County Councilmember Brian Sullivan to run for county treasurer

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Brian Sullivan

Snohomish County Councilmember Brian Sullivan has announced he will run for county treasurer. Sullivan, who said he has worked on budgets across many levels of government, is running to replace incumbent treasurer Kirk Sievers, who is term limited.

“I’ve always worked toward creating a Snohomish County with strong fiscal health and great services that taxpayers can trust,” he said. “It only feels natural that my next role should be managing the county’s treasury and protecting the hard-earned tax dollars of its residents.”

A former mayor and state legislator before serving on the council, Sullivan said he has a range of budgetary experience at all levels of government. He noted that he has been a strong advocate on the county council for a rainy-day fund and played a key role in passing a Snohomish County finance reform package, which set aside millions of dollars in reserves for future needs or in the case of an emergency.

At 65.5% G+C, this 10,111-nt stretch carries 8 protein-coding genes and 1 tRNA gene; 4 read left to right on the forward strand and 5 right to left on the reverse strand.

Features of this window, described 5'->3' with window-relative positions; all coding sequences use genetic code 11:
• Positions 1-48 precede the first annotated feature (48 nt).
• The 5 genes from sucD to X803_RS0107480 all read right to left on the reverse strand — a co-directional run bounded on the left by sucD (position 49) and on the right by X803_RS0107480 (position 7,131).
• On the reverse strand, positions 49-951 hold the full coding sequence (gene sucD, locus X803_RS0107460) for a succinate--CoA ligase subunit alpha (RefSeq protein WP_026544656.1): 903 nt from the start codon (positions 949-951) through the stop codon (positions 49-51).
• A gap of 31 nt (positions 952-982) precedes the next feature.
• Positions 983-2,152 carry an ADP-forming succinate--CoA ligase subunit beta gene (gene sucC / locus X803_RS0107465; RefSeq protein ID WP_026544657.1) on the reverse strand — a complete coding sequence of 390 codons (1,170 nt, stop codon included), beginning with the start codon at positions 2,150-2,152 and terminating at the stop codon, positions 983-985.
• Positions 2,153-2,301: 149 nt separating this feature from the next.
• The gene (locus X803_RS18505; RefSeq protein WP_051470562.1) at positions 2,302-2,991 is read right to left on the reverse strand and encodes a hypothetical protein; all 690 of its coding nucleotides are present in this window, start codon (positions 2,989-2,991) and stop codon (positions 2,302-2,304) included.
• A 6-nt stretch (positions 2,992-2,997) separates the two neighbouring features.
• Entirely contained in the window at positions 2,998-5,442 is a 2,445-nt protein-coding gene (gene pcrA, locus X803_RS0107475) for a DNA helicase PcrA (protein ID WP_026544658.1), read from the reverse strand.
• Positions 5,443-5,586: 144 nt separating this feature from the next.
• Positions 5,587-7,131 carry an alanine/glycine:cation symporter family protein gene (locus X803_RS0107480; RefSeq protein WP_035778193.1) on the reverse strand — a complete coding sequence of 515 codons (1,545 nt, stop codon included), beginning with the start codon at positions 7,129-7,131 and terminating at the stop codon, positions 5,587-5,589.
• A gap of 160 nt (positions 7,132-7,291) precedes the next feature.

“I’ve worked on 12 city budgets, 11 county budgets, and 3 state budgets,” said Sullivan. “I know the ins-and-outs of financial decision-making, I’m a strong believer in fiscal accountability, balanced budgets, and the need for long term planning. Each year the county’s treasury invests millions and collects taxes across the county. I’ll look for opportunities to meet these duties with a greater appreciation of the needs of our community.”

Sullivan said he hopes to create a more transparent treasurer’s office, with helpful tools and an improved focus on customer service. He aims to create a new online dashboard service that will allow better project tracking and a record of where investments have been made.

“With many in Snohomish County facing challenges from rising costs of living, I want to look at ways to build trust and provide needed assistance,” Sullivan said. “I will look at programs like incremental payments, partial tax payments and other reforms that can ease the tax burden on seniors, working families and other vulnerable groups throughout the Snohomish County.”

 

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